This is the four post in our "Species of the Month" series, written by Park Ecologist Peter VanLinn. It's one of several 2014 initiatives meant to share knowledge we have about the Park for those who love it. This month, we spotlight the Yellow Morel.
While we don't disclose their specific Forest Park locations — because morels are highly sought after, it's important that we keep our limited populations flourishing here — we are pleased to provide information that will help you better understand and appreciate this interesting species.
Attributes and Features
Yellow Morels exist most of the year underground as a network of mycelium cells connected to tree roots and rotting material in the soil. In late March, the fruiting bodies we recognize on mushrooms develop and grow out of the ground. Yellow Morels are found on the ground in moist woodlands and river bottomlands. Tree associations include Ash, Elms, Cottonwoods, Oaks, Hickories, Tulip Poplars, Apple trees and a variety of other hardwoods and conifers.
- Scientific Name: Morchella esculenta
- Common Name: Yellow Morel
- Type: Fungus
- Species Family: Morchellaceae
- Park Locations: Undisclosed
- Description: A “club”-shaped mushroom with bulbous cap containing distinctive yellow to yellow-gray and yellow-brown pits, ridges and wrinkles that look similar to a honeycomb or sponge.
- Color: Yellow to yellow-gray to yellow-brown
- Cap: Oval to elongate, fused to stalk at bottom and containing vertical ridges and deep pits.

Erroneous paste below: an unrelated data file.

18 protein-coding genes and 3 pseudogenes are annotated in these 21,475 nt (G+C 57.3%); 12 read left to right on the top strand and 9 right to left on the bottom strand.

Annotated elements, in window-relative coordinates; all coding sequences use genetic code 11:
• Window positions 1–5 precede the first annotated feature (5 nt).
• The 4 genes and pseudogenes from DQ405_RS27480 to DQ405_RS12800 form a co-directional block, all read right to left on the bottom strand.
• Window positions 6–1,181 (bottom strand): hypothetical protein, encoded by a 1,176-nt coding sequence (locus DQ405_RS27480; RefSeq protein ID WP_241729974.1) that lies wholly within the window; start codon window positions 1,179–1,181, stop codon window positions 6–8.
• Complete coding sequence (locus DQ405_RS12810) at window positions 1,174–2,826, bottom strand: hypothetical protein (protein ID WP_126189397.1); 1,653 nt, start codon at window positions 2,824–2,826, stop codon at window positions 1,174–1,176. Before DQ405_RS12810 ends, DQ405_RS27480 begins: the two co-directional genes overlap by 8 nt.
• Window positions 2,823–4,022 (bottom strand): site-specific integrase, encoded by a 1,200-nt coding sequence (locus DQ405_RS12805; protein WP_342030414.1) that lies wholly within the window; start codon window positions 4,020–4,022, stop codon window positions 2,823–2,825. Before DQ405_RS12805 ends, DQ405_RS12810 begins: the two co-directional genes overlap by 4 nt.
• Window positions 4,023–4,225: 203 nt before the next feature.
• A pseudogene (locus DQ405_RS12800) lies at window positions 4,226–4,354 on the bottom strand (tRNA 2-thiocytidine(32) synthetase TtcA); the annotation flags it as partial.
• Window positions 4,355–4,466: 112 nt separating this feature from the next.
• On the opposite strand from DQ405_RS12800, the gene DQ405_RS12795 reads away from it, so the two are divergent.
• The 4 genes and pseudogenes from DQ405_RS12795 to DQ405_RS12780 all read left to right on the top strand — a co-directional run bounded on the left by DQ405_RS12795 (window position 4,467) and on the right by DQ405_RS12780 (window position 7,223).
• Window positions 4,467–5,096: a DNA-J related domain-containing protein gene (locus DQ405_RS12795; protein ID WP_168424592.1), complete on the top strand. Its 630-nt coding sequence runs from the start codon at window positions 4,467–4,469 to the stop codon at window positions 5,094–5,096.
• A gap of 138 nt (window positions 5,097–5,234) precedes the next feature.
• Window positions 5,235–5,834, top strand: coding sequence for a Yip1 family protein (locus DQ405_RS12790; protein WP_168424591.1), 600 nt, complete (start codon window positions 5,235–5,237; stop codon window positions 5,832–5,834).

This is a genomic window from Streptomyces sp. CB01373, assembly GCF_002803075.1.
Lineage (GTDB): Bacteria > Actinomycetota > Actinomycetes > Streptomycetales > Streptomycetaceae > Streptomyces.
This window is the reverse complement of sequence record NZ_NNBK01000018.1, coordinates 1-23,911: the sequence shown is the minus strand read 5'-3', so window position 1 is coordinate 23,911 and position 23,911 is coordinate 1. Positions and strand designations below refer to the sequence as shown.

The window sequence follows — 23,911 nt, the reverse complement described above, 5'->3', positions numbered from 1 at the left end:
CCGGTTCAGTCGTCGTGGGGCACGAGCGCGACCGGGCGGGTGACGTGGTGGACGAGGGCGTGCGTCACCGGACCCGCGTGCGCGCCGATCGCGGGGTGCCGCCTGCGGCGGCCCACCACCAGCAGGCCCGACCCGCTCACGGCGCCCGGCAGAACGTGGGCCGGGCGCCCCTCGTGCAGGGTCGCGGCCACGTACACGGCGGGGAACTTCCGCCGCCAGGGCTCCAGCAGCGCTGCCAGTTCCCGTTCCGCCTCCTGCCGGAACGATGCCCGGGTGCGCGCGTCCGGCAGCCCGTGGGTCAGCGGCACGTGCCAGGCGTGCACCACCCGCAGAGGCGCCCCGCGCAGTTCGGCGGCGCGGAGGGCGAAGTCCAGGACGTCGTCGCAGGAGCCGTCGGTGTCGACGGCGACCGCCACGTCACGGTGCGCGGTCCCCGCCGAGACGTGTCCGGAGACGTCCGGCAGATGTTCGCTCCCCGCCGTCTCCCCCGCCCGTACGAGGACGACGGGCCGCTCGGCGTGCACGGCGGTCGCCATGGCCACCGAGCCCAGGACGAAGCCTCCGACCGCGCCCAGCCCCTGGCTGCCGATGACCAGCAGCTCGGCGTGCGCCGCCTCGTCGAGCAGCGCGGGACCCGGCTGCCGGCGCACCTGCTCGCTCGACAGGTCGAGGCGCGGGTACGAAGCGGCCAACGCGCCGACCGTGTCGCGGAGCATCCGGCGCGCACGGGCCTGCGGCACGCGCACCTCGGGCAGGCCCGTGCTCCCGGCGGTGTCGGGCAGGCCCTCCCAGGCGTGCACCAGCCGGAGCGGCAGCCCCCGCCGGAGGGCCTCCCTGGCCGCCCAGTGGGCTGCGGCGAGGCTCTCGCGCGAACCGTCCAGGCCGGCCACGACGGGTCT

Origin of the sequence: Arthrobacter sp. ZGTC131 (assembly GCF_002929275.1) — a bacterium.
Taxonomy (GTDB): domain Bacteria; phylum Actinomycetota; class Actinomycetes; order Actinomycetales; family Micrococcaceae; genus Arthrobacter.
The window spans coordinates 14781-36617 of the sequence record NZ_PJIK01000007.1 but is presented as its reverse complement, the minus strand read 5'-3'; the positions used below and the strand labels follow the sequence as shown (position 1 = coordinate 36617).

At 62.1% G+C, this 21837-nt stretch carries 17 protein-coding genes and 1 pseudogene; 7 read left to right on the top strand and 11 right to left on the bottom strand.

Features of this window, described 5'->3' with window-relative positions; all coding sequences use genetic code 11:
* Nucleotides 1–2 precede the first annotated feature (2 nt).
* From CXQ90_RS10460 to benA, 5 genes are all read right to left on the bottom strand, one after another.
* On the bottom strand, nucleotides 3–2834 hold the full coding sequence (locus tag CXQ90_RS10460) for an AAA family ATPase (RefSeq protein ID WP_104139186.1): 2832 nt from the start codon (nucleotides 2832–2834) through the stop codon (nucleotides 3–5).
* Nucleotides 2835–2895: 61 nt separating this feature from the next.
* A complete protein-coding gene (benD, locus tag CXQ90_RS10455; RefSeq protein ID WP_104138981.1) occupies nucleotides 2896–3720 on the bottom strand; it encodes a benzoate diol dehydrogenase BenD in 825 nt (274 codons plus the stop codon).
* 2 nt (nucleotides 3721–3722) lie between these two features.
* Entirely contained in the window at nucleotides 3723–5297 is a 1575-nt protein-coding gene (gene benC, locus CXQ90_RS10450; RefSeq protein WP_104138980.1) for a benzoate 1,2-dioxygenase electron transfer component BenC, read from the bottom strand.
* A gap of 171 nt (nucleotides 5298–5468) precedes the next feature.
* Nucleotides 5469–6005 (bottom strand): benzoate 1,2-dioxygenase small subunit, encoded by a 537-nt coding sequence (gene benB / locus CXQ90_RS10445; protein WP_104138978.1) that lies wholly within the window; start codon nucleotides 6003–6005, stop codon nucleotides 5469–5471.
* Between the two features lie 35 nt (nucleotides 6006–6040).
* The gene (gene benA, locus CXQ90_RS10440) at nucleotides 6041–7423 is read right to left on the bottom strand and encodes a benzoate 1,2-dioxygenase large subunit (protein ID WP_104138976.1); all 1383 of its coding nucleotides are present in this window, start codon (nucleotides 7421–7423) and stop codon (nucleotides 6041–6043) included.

- Stalk: White, hollow from bottom of stem to cap with a ribbed texture and sometimes enlarged at the base.
- Spores: Creamy to deep yellow, elliptical and smooth, contained inside deep cap pits.
- Season: April to early May
- Look-alikes: *CAUTION* Yellow Morels can look similar to poisonous False Morels. Yellow Morels also look similar to other edibles such as Black Morels and Half-free Morels.
- Length: 3” – 7”, up to 12”
- Width: 1½” – 3”, up to 6”
- Exposure: Part to full shade
- Moisture: Moist, damp
- Soil & Climate: Moist, bottomland soils
- Hardiness Zone: 4 to 9
Native Range – Eastern United States, statewide in Missouri.
Yellow Morels form symbiotic relationships growing underground with the roots of trees to help trees get nutrients. They are considered saprophytes because they decompose dead leaves and wood which returns nutrients form those materials back into the soil to be used by trees.
Yellow Morels are often harvested by people for use in cooking because of the delectable flavors. Though common, these mushrooms are notoriously well camouflaged, which also provides for a fun hunt for those who harvest them.
Habitat and conservation:
Bloodroot grows in rich wooded slopes and valleys.
Note: This information has been collected from the online field guide at mdc.mo.gov and Missouri’s Wild Mushrooms by Maxine Stone and the Missouri Department of Conservation.